Decisive break with the past … and little cause for optimism, says Kashmir panelcja-association September 25, 2019 0 COMMENTS
By Raymond Whitaker
You can view edited highlights of the CJA discussion at https://youtu.be/Y6EjmwDZauM
Kashmir has been a source of tension in south Asia since Partition in 1947. The mountainous Muslim-majority state has been the cause of two of the three wars fought by India and Pakistan, as well as numerous smaller flare-ups between the nuclear-armed neighbours.
On the Indian side of the ceasefire line established 70 years ago – the Line of Control (LoC) – events have followed a regular cycle of demands for greater autonomy or independence, armed clashes with insurgents and infiltrators from Pakistan, security crackdowns and bouts of direct rule from Delhi. But this sequence was dramatically interrupted on August 5, when India’s Bharatiya Janata Party (BJP) government announced that it was abolishing Kashmir’s special status under Article 370 of the constitution.
Simultaneously, virtually every political and community leader in Kashmir was detained and most communications cut off, making it extremely difficult for the outside world to learn what was happening in the Kashmir Valley, where most of the population lives. This state of affairs still prevailed more than a month later, when a panel of experts met at the Commonwealth Parliamentary Association in the House of Commons, London, to assess Kashmir’s prospects.
The panel, invited by the Commonwealth Journalists’ Association, saw the Indian government’s intervention as a decisive break with the past, but one that gave scant cause for optimism about the future. Chairing the meeting, John Elliott, a journalist and author based in India for many years, pointed out that there had been no consultation with the local assembly. The outcome, he said, was a population which had been alienated yet further, and heightened tension with Pakistan.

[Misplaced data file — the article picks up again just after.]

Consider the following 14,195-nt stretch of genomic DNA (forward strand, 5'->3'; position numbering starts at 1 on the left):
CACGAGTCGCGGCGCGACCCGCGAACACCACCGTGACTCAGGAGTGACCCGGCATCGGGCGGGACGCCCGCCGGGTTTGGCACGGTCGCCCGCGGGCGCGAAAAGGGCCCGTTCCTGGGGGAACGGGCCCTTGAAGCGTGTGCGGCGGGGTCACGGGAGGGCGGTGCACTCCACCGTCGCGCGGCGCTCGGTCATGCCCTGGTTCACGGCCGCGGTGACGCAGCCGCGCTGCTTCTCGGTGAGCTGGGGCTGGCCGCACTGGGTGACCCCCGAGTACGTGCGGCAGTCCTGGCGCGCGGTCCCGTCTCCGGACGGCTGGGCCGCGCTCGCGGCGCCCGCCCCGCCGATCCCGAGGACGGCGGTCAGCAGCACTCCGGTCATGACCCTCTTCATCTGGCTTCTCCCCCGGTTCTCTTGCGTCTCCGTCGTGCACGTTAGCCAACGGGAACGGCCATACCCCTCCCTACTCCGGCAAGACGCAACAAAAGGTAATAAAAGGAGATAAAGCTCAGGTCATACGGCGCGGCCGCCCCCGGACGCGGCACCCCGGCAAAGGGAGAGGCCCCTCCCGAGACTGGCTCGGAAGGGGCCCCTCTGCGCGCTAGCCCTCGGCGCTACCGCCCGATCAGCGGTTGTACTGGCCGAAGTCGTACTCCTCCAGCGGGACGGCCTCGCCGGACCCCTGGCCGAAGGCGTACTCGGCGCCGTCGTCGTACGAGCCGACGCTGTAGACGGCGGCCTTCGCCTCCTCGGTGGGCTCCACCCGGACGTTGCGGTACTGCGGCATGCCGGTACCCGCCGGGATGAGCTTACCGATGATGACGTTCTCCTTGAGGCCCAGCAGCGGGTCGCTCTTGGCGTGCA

By abolishing restrictions on outsiders buying property in Kashmir, the BJP said it would bring development in the state, a policy the Labour politician Lord Desai described as an attempt to “buy the loyalty” of the inhabitants. Nitasha Kaul, a Kashmir-born academic, writer and poet, said Delhi was claiming to “liberate” Muslim women in the Valley, adding: “Kashmir is a nation, though it doesn’t have a state of its own.
“Creating a choice between development and freedom is a standard script of colonialism. India cannot claim there is any democracy if there is no consultation. The arbitrariness is another measure of colonialism.”
Andrew Whitehead, a former BBC correspondent in south Asia and author of a book on Kashmir, agreed that there could no longer be any pretence that India ruled Kashmir by consent. The territory had great autonomy in theory, but this had been “hollowed out” to the point that it had less autonomy than any other Indian state.
Muzzamil Ayub Thakar, president of the exile World Kashmir Freedom Movement, said some 30,000 people were reported to have been detained. India had deployed about a million security forces among a population of 10 million, proving that “the people of Kashmir don’t matter, it is the territory that matters”.
Desai argued that by removing Kashmir’s special status, Delhi had made the Line of Control India’s border, and with that, “Partition is finally complete”. Others responded that this was not a final resolution of the issue. Tahir Aziz, south Asia programme director of Conciliation Resources, who was born on the Pakistani side of the LoC, said the conflict had been a long one, and the present crisis too would eventually pass. “There has to be a space, a process to bring apparently irreconcilable views together,” said Aziz, but other speakers saw little prospect of a negotiated settlement.
India had locked up Kashmir’s people while deciding their future, said Victoria Schofield, a historian and author of several books on south Asia, including two on Kashmir. When they were allowed out, she feared they would be angry: “Young people in Kashmir feel they have no option or future but to pick up a gun.” Hindu nationalism was destroying diversity in India, “such a multi-cultural society”.
Though other seemingly intractable conflicts in East Timor, South Sudan and Northern Ireland had found resolution, Whitehead pointed out that in the last of these, Sinn Fein, the political wing of the IRA armed faction, had been allowed to operate throughout the Troubles. India, meanwhile, had detained two former Chief Ministers of Jammu and Kashmir, Farooq Abdullah and his son Omar, both of whom had served in national governments – in Omar’s case, a BJP-led administration. This was the equivalent of locking up the Unionist leadership in Northern Ireland.
Despite having had peacekeepers in Kashmir since 1949, Whitehead added, the United Nations was not active in the dispute. Its last resolution on Kashmir was in 1971. As for Britain, while there was no point in seeking to mediate, it could keep Kashmir on the international agenda. But Aziz stressed that there could never be an international solution to the Kashmir issue, “only a local one”.